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J Res Med Sci 2022,  27:77

Risk factors for musculoskeletal problems in paddy field workers in northern iran: A community-based study

1 Department of Economics, Agricultural Extension and Education, Science and Research Branch, Islamic Azad University, Tehran, Iran
2 Department of Agricultural Extension and Education, Ilam Branch, Islamic Azad University, Ilam, Iran

Date of Submission23-Nov-2021
Date of Decision11-May-2022
Date of Acceptance24-May-2022
Date of Web Publication31-Oct-2022

Correspondence Address:
Dr. Alireza Poursaeed
Department of Agricultural Extension and Education, Ilam Branch, Islamic Azad University, Ilam
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Source of Support: None, Conflict of Interest: None

DOI: 10.4103/jrms.jrms_1024_21

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Background: Paddy cultivation of rice requires substantial physical strength, perseverance and manual labor. During the manual harvesting of paddy rice in Iran, laborers are exposed to several work-related physical risks. Paddy cultivation has been reported as one of the most important causes of nonfatal occupational injuries and accidents among farmers. With the aim of identifying which parts of the musculoskeletal structure are mostly affected as a result of working on paddy rice fields, the present study aimed to investigate the potential risk factors for musculoskeletal problems in paddy field workers in Mazandaran Province, Iran. Materials and Methods: A cross-sectional, analytical study was conducted among paddy field workers via multistage sampling in 2019. Prior to the interviews based on the Nordic Musculoskeletal Questionnaire, the participants were briefed about the objectives of the research and their consent was obtained for voluntary participation. Through interviews, data were collected on demographics, agricultural utilization systems, use of paddy tractors, frequency of tiller and tractor use, injuries sustained during the daytime, and outcomes of injuries by paddy field working. Responses were obtained from 384 workers using structured interviews. The respondents were asked to describe problems and pain in their neck, shoulders, elbows, wrists and hands, upper back, hip and lower back. Logistic regression models were used to identify potential risk factors for musculoskeletal problems in specific body regions. Results: The most commonly reported ailments were back pain (n = 29; 7.6%), cardiovascular disease (n = 25, 6.5%) and hypertension (n = 22, 5.7%). The results of logistic regression analysis indicated that the odds of back and shoulder injuries was higher among workers who used tillers and combine harvesters (2.85 and 1.66), transplanting machine (3.68), and those who did not use safe footwear (7). Knee injury risk was higher among those who cultivated rice manually (odds ratio [OR] = 1.35) and who used safety footwear (OR = 1.93), but was lower among those who used tractors (OR = 0.53). There was a small increase in the risk of knee injury with age (OR = 1.03). Confirming earlier works, musculoskeletal problems were found to be highly prevalent among rice workers. Conclusion: Disorders in certain body regions could be explained by specific individual and work-related factors. While the prevalence of work-related injury was high, mostly due to ignorance and disregard for personal convenience of the workers, the findings call for improvements in mechanization and division of labor time and force. Another highlight is that social worth is not given sufficiently to the health of paddy field workers. These should be worked on in future research to find ways of allocating machinery and worth to the workers.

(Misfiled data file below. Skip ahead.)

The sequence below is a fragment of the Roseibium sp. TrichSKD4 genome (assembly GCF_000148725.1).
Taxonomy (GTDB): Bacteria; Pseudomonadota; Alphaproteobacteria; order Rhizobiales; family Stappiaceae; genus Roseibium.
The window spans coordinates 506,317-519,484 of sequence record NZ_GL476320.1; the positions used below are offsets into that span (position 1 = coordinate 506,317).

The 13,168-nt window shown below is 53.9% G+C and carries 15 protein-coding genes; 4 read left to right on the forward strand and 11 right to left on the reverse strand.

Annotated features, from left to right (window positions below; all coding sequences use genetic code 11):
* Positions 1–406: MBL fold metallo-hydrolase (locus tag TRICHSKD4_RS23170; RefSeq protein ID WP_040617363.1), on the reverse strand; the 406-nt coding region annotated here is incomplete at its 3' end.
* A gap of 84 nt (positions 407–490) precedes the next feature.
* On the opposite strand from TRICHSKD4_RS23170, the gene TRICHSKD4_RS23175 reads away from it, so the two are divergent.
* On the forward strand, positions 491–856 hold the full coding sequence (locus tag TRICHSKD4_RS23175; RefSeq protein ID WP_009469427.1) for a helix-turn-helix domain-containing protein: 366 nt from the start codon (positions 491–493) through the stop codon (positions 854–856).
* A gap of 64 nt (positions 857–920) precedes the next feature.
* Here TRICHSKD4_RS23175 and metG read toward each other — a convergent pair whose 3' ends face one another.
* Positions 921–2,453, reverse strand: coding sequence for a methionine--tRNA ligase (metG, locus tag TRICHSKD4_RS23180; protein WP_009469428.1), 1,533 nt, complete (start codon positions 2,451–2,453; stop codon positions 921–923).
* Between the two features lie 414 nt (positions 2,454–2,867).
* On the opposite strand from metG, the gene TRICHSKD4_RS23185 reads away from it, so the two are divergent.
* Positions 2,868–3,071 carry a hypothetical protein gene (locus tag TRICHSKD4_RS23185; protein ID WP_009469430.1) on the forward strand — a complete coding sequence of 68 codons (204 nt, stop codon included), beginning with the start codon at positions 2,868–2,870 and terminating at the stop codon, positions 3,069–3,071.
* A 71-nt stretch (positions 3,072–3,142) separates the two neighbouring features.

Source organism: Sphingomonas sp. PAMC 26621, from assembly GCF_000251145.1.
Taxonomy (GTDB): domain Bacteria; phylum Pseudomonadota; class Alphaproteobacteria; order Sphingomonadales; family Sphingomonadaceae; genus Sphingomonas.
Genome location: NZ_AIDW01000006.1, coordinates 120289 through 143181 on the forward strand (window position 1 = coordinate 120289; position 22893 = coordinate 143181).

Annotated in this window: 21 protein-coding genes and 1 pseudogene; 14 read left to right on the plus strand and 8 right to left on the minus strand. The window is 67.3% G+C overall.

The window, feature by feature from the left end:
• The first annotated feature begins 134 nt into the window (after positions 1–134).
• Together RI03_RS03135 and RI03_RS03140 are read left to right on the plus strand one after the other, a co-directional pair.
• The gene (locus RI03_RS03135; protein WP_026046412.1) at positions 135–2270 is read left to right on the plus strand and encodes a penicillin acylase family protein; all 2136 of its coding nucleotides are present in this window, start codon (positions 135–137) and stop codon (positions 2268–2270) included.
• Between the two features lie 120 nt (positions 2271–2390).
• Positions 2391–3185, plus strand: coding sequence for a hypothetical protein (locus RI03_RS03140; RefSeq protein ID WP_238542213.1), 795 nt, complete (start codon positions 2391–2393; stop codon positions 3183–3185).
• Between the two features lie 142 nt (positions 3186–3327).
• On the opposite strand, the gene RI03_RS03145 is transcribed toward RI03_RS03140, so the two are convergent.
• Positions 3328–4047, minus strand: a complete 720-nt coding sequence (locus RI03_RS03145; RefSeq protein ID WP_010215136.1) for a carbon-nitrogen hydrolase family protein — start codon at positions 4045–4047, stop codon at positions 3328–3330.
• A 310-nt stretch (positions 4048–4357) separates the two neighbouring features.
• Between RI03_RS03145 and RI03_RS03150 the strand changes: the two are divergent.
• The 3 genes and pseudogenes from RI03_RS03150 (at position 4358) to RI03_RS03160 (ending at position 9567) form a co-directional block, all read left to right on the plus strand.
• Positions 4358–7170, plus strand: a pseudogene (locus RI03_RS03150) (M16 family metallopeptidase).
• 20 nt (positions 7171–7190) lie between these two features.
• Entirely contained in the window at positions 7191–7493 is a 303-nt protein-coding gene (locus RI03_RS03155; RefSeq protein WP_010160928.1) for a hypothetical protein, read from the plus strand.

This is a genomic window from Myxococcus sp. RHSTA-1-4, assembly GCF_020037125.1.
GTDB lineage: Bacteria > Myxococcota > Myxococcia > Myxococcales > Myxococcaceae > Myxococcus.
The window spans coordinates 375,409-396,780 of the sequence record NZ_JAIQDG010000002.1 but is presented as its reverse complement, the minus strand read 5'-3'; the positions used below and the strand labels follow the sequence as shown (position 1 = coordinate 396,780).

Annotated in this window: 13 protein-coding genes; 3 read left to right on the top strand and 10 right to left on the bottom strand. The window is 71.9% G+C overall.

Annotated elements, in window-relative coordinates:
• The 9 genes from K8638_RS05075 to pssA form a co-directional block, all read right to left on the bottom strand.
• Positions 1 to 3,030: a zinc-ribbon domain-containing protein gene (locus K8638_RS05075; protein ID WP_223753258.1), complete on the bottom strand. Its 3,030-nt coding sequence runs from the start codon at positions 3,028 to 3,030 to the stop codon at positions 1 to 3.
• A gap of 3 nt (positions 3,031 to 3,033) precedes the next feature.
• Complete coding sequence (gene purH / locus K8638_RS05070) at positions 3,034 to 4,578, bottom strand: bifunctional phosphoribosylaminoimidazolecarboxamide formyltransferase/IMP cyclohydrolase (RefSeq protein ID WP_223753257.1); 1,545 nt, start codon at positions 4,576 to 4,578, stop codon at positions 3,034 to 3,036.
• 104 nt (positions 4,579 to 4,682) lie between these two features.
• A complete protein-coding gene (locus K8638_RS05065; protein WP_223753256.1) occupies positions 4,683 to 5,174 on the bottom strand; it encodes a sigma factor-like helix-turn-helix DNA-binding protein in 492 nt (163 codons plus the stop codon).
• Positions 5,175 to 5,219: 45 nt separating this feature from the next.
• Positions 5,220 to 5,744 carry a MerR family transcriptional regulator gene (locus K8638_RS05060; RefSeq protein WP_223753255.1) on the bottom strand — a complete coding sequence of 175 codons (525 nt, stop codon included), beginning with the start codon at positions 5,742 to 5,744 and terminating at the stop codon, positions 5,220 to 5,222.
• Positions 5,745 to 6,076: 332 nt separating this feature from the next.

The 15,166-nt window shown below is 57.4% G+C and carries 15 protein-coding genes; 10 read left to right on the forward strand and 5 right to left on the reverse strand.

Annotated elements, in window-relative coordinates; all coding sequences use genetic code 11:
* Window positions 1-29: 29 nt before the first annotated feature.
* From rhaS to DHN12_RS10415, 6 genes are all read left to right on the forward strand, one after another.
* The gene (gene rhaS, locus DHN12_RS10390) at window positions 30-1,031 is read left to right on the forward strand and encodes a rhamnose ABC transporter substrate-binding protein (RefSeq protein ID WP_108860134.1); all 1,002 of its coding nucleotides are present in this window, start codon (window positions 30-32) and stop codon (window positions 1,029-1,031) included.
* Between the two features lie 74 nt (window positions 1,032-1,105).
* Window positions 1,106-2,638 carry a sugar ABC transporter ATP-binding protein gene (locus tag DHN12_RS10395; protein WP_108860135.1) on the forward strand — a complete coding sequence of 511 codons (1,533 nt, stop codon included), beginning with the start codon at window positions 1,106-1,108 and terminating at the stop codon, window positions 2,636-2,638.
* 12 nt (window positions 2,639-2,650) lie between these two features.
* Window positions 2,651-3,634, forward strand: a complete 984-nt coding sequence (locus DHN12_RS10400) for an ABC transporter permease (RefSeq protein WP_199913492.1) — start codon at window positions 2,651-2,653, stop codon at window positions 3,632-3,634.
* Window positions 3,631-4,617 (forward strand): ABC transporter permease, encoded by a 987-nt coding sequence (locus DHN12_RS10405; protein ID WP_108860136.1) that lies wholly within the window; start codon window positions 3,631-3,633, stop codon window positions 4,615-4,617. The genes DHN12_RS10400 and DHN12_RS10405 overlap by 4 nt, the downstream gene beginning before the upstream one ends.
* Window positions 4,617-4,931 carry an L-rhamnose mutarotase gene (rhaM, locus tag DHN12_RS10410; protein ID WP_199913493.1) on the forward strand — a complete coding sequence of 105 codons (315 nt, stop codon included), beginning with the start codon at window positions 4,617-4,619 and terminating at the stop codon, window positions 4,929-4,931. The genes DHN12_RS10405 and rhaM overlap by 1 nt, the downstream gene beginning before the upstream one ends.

Keywords: Musculoskeletal disorders, Northern Iran, paddy field workers

How to cite this article:
Sharifirad M, Poursaeed A, Lashgarara F, Mirdamadi SM. Risk factors for musculoskeletal problems in paddy field workers in northern iran: A community-based study. J Res Med Sci 2022;27:77

How to cite this URL:
Sharifirad M, Poursaeed A, Lashgarara F, Mirdamadi SM. Risk factors for musculoskeletal problems in paddy field workers in northern iran: A community-based study. J Res Med Sci [serial online] 2022 [cited 2023 Mar 25];27:77. Available from: https://www.jmsjournal.net/text.asp?2022/27/1/77/359974

  Introduction Top

Today, musculoskeletal disorders are one of the most common causes of occupational injuries and disabilities in both developed and developing countries. These work-related disorders are the causes of lost workdays, inefficient performance by workers and medical costs. Despite the development and expansion of mechanization processes, work-related musculoskeletal disorders remain the most important cause of workforce injury[1] and are burdensome on different industries.[2] The economic burden of poor occupational health and safety practices is estimated at 4% of the global Gross Domestic Product each year.[3] Underreporting is another issue in occupational injuries. Precise information does not exist in some countries that enforce weaker safety measures, thereby being in stark contrast with countries that have strict regulations.[4]